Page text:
(Second in a series examining the key issues in baseball’s CBA negotiations.)
They say youth is wasted on the young. Maybe so, but it’s certainly not wasted on Major League Baseball owners.
Over the course of the last two collective bargaining agreements — a period that coincided with a rise in value-centric analytics — teams discovered that not only are younger players generally providing as much on-field value as older players but they are also a source of cheaper labor.
The economic system is working in their favor, which is precisely why the Players Association, also cognizant that revenues have grown faster than salaries, is proposing a slew of changes geared toward redistributing payroll dollars to its younger members.
The areas of focus are a higher minimum wage, fewer avenues to manipulate service time, and a reduction in the time it takes to become eligible for arbitration and free agency.
It appears that any agreement will see a bump in the minimum salary, which topped out last year at $570,500. The owners have offered an increase that’s less than what the union wants.
In any deal, closing that gap will look like child’s play compared with the other matters, with the owners not keen on any service-time reductions.
Currently, more than three-quarters of players become eligible for arbitration after three years of major league service, with the remaining players reaching eligibility after two. The union would like all players to be eligible after two years.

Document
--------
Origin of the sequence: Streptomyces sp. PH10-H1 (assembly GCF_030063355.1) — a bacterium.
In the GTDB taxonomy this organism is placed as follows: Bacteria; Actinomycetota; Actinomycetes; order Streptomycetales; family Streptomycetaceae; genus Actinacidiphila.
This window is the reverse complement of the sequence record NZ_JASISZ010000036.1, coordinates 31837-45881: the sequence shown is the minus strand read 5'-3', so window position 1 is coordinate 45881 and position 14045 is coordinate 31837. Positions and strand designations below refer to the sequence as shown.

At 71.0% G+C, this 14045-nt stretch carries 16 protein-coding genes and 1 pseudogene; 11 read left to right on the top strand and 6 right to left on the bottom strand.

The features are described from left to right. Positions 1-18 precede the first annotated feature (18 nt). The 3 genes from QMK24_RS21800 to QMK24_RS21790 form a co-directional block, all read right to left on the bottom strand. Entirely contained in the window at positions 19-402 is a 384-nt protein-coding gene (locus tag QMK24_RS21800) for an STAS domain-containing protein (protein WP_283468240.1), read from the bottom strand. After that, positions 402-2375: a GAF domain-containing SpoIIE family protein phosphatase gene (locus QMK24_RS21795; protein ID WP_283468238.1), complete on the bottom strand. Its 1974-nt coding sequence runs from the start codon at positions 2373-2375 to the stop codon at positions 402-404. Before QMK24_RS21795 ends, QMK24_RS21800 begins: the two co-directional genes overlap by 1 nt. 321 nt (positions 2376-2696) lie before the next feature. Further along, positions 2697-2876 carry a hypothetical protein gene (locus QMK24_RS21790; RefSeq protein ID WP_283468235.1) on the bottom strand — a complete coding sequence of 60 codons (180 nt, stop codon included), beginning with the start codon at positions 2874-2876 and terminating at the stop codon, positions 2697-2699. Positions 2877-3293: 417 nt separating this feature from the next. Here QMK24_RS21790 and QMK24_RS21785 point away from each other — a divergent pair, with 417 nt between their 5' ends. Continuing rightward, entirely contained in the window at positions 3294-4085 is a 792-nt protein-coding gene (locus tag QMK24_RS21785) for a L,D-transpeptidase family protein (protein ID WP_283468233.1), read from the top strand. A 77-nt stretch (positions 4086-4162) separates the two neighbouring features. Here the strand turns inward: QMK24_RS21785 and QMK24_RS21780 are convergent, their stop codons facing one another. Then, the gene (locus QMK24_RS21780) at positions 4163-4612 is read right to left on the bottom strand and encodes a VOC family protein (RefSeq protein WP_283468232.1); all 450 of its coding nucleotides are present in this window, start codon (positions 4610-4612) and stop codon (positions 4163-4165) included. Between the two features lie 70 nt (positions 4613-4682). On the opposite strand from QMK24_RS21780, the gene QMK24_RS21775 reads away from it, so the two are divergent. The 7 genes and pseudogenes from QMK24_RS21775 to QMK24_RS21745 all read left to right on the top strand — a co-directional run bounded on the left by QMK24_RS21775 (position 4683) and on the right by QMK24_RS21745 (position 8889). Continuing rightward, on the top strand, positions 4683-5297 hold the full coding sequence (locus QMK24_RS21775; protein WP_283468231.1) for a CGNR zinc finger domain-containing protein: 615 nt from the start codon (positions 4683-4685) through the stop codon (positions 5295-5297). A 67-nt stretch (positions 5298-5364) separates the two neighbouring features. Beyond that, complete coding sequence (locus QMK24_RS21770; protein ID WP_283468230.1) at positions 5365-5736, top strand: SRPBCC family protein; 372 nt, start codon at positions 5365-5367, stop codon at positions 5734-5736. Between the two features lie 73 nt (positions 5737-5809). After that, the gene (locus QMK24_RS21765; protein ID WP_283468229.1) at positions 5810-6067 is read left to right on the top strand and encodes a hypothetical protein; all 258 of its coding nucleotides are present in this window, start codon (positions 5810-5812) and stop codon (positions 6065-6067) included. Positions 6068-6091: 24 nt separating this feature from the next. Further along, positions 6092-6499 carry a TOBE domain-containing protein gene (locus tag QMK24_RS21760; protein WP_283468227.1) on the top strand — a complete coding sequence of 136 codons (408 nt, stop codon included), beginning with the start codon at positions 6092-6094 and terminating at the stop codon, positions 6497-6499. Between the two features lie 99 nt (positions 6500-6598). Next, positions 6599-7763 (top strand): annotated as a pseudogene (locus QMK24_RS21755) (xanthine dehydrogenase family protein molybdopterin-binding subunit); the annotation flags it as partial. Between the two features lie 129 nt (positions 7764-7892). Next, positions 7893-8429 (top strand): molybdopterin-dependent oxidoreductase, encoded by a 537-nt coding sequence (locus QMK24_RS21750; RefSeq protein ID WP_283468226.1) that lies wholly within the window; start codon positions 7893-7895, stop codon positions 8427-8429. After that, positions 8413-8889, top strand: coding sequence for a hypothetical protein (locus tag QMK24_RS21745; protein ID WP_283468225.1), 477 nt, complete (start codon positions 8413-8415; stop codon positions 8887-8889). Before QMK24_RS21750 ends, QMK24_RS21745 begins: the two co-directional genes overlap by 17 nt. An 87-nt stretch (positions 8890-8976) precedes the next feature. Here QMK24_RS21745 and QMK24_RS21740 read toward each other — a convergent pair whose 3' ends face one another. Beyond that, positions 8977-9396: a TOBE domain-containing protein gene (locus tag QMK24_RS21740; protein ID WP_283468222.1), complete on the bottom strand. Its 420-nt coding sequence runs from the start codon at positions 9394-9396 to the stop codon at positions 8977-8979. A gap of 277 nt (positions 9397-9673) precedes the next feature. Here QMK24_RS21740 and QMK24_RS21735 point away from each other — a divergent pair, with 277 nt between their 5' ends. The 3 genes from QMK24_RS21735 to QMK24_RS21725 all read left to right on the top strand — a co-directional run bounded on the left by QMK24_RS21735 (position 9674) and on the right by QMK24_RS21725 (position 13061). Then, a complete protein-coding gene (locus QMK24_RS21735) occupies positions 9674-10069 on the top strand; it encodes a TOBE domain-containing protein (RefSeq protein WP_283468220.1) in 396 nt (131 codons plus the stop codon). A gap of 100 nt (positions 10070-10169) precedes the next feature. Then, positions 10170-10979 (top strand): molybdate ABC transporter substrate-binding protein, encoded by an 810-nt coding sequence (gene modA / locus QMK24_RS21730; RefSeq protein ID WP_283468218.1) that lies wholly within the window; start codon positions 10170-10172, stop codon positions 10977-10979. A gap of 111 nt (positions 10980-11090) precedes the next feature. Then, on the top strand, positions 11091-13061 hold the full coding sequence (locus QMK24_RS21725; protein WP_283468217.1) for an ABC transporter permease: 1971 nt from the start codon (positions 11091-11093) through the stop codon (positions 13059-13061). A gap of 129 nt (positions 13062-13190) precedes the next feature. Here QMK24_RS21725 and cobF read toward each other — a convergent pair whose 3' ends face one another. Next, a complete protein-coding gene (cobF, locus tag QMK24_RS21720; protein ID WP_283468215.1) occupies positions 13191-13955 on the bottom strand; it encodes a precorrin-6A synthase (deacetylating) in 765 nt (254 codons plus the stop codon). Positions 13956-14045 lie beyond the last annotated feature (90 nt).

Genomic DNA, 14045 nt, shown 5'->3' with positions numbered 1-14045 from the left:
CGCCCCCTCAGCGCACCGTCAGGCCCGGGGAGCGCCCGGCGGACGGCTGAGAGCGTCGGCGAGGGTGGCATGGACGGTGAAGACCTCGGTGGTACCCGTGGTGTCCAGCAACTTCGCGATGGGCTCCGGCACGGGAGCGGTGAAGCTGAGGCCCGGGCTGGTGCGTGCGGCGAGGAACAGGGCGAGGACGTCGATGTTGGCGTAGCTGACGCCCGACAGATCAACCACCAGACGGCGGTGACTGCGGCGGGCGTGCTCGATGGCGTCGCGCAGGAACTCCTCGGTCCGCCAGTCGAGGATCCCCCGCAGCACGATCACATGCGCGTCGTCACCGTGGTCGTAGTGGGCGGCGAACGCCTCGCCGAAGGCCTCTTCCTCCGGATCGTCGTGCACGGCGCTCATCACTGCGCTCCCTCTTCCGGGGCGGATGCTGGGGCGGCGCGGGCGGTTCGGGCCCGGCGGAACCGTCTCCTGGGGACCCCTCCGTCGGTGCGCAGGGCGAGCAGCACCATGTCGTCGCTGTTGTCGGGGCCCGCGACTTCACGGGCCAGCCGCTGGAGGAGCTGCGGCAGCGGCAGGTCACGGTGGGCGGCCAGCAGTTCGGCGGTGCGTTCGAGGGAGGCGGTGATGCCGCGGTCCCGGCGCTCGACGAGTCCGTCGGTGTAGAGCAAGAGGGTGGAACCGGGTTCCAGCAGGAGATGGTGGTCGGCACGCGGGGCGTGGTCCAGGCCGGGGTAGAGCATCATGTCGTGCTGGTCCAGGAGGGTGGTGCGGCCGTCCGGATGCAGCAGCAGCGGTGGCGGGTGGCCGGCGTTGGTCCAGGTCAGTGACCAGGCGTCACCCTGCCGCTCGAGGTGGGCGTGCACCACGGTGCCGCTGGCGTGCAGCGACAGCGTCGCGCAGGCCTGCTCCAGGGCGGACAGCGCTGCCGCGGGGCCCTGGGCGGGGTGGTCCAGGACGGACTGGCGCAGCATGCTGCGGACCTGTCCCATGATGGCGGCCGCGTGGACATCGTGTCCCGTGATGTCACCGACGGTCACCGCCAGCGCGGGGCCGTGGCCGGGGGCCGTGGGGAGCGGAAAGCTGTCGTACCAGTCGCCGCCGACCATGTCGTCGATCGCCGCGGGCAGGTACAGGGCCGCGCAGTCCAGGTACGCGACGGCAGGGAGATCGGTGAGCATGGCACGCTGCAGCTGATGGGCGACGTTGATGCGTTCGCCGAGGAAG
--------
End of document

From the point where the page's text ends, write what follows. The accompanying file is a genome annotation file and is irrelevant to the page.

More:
The owners proposed eliminating arbitration, replacing it with a performance-based wage scale.
Currently, players become eligible for free agency after six years of service. The players propose that for the first year of the next CBA, free agency is determined by six years of service or reaching the age of 29½. In the second and third years, five years of service or being 30½ years old would mean free agency. In years four and five, it would be for five years and back to players at least 29½ years old.
MLB’s counterproposal was to allow players to reach free agency only at the age of 29½, without any service-time requirements.
The players have no interest in the owners’ service-time-free model of free agency, since it could stretch the time a player signed at a young age is under team control to more than a decade.
To reduce service-time manipulation, one idea pitched by the players is that two-year arbitration can be earned by players who win honors such as Rookie of the Year, MVP, Cy Young, or All-Star designation.
“[The owners] will not agree to anything that would allow players to have additional ways to get service time, to combat service-time manipulation,” said lead union negotiator Bruce Meyer. “They told us on all those things, they will not agree.”
Commissioner Rob Manfred cited competitive pressures in smaller markets for why MLB is resistant to change.
“I think we already have teams in smaller markets that struggle to compete,” said Manfred. “Shortening the period of time that they control players makes it even harder for them to compete.
“We don’t see that making it earlier, available earlier, we don’t see that as a positive.”